Up until this point, it appears as though Preston has taken on the role of the mermaid; however, the wording of the exchange between Preston and Carola post-transformation is easy to miss if you’re not paying attention to the semantics. After all, Preston was the one that got the amazing Faustian deal: life, art career, beautiful partner, children. However, Carola explicitly states that he broke his promise, and it’s “too late.” When Preston begs her to stop the change, she replies that she can’t. This turns the situation into Carola’s Faustian deal: in order to remain human, Preston, like the prince, must uphold his end of the bargain. In story, this was the form of marriage, which the prince would not provide to the mermaid. When Preston does not uphold his end of the deal, she is compelled to kill him to save herself. In the story, the mermaid chooses to die rather than kill the prince to save her life. In this case, though, Carola has her children with which to contend. They transform as well. She chooses her life and their lives over their father’s life. She has stalked him, tested him and built a life with him. She declares her love for him. She is truly sorry that she can’t remain human, and that she is compelled to kill him. She does kill him, which alters the meaning of the story. Her regression back to the creature she is defeats the transformative purpose of the story, and places a different twist on the 80s theme of transformation.
|Yeah, this totally didn’t go the way she planned it.|
The notion of transformation is something that ran rampant in the 80s. How many movies featured someone masquerading as someone or something they weren’t? Roxanne, Can’t Buy Me Love, Soul Man – just a few, but all featured a lead that felt the need to lie about their appearance and/or circumstances in order to achieve something. Typically, these stories involved a romantic partner that would not have gone for that lead under normal conditions. In the end, the true nature prevailed, and the couple was able to move forward with the honesty. This is not the case in “Lover’s Vow.” The broken promise ups the ante in this respect: while most films of the 80s featured this theme and ultimately had the lead get the girl in the end, this one goes folk tale style on the theme: it treats the deception as contract enforcible by death. This is a rather damning take on the light-hearted transformations of the 80s. No, you can’t be just anyone. You can’t escape your true self. Sometimes, you sign up for something and you have to live with the consequences. You don’t criticize a theme more harshly than that.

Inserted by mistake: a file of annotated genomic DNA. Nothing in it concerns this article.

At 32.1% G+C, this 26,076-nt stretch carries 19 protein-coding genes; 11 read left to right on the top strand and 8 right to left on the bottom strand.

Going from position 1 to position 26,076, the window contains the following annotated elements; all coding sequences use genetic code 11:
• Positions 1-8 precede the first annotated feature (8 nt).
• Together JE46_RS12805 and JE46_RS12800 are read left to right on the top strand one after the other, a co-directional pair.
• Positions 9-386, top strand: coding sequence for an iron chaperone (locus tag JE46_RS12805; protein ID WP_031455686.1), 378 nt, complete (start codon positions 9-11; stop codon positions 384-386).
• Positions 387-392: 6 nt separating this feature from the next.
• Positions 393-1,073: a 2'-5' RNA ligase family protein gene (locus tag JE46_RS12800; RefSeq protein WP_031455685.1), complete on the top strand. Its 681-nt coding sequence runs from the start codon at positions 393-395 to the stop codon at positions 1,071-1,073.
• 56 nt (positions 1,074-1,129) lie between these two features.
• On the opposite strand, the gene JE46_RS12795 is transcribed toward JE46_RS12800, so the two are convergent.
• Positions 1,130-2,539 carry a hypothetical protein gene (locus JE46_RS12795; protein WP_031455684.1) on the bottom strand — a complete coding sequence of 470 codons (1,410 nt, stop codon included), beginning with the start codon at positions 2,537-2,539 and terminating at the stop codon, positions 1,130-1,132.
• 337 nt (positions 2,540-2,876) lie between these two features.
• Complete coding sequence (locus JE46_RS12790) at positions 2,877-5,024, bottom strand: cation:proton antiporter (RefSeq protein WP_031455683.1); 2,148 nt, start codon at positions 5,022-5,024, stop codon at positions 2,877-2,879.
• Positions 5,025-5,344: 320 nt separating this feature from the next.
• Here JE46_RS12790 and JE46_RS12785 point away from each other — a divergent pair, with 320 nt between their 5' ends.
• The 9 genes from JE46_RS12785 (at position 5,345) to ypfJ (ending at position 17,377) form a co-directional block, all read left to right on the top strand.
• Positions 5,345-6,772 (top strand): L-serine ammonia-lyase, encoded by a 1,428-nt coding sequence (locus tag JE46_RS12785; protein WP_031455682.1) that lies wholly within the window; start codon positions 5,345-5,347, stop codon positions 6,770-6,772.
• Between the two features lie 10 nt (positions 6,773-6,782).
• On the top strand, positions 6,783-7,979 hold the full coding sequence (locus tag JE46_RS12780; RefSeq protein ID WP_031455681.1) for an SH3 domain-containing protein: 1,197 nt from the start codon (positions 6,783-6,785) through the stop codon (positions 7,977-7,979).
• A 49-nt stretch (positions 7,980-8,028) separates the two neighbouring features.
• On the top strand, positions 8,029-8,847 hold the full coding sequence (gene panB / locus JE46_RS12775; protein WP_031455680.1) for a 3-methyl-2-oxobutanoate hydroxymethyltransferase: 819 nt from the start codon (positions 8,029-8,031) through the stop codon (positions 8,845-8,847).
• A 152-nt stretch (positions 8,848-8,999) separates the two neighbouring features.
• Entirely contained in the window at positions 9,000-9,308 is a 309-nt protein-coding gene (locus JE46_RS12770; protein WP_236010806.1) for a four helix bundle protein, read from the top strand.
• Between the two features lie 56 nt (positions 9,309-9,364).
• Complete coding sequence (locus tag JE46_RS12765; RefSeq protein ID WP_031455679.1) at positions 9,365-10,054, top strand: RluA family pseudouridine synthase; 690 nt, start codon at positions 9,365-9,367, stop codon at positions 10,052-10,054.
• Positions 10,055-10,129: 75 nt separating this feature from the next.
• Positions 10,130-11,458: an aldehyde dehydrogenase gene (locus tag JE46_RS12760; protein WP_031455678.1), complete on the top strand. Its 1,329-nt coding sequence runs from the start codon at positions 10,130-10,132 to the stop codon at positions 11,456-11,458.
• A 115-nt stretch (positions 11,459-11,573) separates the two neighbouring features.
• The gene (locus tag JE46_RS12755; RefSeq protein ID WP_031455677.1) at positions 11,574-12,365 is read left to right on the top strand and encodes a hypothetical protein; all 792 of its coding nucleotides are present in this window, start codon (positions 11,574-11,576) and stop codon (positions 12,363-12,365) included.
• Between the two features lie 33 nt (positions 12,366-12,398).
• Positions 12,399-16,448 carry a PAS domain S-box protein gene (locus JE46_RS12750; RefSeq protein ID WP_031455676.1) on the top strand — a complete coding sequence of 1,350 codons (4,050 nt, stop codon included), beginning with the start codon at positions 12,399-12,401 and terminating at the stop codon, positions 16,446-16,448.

|Somehow, I don’t think these two kids are going to make it.|
In the end, Carola reverts back to her creature form, hiding as a stone statue. Instead of watching over Preston’s apartment, she’s facing the other way with her children in a pose of mourning. Her transformation failed, and now she’s frozen in a state of emotional agony with her children. In the end, love didn’t transform. Love brought about the true self, ugly as it was.